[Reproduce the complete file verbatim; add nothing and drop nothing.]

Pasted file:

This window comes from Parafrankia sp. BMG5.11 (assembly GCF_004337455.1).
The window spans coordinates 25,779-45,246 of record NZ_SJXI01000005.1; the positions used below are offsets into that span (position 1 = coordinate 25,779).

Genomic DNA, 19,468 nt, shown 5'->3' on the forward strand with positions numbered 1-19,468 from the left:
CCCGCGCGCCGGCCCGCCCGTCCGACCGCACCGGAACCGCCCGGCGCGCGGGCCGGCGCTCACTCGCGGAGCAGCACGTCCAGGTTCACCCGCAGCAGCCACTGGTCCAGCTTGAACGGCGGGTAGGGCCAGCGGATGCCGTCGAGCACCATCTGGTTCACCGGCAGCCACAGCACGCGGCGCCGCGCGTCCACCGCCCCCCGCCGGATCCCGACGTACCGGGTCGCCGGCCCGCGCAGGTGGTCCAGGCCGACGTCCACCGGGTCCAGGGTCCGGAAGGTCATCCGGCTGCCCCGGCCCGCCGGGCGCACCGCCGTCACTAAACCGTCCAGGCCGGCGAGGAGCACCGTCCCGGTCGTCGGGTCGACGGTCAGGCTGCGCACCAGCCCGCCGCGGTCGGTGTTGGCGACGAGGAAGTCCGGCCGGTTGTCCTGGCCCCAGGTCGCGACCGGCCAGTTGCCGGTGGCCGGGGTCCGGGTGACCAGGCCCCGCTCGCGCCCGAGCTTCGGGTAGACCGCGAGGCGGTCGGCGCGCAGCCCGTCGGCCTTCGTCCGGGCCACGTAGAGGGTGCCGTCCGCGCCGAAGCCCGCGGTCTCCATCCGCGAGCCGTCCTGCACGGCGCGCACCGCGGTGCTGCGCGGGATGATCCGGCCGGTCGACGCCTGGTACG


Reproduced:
This window comes from Parafrankia sp. BMG5.11 (assembly GCF_004337455.1).
The window spans coordinates 25,779-45,246 of record NZ_SJXI01000005.1; the positions used below are offsets into that span (position 1 = coordinate 25,779).

Genomic DNA, 19,468 nt, shown 5'->3' on the forward strand with positions numbered 1-19,468 from the left:
CCCGCGCGCCGGCCCGCCCGTCCGACCGCACCGGAACCGCCCGGCGCGCGGGCCGGCGCTCACTCGCGGAGCAGCACGTCCAGGTTCACCCGCAGCAGCCACTGGTCCAGCTTGAACGGCGGGTAGGGCCAGCGGATGCCGTCGAGCACCATCTGGTTCACCGGCAGCCACAGCACGCGGCGCCGCGCGTCCACCGCCCCCCGCCGGATCCCGACGTACCGGGTCGCCGGCCCGCGCAGGTGGTCCAGGCCGACGTCCACCGGGTCCAGGGTCCGGAAGGTCATCCGGCTGCCCCGGCCCGCCGGGCGCACCGCCGTCACTAAACCGTCCAGGCCGGCGAGGAGCACCGTCCCGGTCGTCGGGTCGACGGTCAGGCTGCGCACCAGCCCGCCGCGGTCGGTGTTGGCGACGAGGAAGTCCGGCCGGTTGTCCTGGCCCCAGGTCGCGACCGGCCAGTTGCCGGTGGCCGGGGTCCGGGTGACCAGGCCCCGCTCGCGCCCGAGCTTCGGGTAGACCGCGAGGCGGTCGGCGCGCAGCCCGTCGGCCTTCGTCCGGGCCACGTAGAGGGTGCCGTCCGCGCCGAAGCCCGCGGTCTCCATCCGCGAGCCGTCCTGCACGGCGCGCACCGCGGTGCTGCGCGGGATGATCCGGCCGGTCGACGCCTGGTACG